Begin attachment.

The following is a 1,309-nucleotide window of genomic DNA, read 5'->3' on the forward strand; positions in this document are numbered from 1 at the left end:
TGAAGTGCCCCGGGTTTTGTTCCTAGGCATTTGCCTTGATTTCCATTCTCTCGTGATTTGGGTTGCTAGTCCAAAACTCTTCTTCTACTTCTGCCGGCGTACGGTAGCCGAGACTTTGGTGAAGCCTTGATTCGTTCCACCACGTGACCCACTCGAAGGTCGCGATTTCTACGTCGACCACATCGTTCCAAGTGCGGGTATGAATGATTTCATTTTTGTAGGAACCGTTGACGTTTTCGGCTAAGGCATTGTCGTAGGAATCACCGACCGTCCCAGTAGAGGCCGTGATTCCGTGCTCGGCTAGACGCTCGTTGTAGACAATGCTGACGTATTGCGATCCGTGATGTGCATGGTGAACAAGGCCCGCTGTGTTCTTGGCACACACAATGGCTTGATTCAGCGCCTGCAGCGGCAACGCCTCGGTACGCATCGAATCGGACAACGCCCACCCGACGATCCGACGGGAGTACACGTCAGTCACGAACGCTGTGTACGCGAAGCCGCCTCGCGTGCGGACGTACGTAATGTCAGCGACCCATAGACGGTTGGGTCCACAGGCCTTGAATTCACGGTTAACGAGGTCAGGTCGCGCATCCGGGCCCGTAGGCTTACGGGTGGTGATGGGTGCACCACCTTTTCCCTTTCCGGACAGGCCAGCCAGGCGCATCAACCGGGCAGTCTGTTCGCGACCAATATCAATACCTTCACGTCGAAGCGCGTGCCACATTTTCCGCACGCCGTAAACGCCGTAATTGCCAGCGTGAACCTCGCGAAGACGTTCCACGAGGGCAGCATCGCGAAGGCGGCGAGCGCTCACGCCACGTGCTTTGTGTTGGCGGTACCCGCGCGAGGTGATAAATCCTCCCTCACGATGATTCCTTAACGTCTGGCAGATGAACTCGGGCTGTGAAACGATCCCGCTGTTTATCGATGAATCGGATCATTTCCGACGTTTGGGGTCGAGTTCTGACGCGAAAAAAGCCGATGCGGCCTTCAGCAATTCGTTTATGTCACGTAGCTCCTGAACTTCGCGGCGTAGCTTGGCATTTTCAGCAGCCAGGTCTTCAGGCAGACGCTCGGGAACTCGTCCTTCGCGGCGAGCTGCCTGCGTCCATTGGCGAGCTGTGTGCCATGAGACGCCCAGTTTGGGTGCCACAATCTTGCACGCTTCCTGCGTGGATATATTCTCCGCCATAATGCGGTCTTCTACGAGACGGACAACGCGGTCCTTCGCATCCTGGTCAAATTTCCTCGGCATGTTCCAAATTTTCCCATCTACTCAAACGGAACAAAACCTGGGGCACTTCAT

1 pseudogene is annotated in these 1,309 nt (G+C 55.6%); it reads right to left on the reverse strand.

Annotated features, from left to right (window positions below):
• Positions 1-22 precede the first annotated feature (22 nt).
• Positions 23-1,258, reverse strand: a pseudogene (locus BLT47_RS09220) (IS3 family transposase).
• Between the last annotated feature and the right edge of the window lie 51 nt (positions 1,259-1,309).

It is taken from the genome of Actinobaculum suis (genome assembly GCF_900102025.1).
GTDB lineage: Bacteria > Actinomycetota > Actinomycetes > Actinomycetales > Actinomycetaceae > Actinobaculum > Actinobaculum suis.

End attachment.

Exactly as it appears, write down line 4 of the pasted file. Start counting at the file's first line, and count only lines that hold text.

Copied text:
Annotated features, from left to right (window positions below):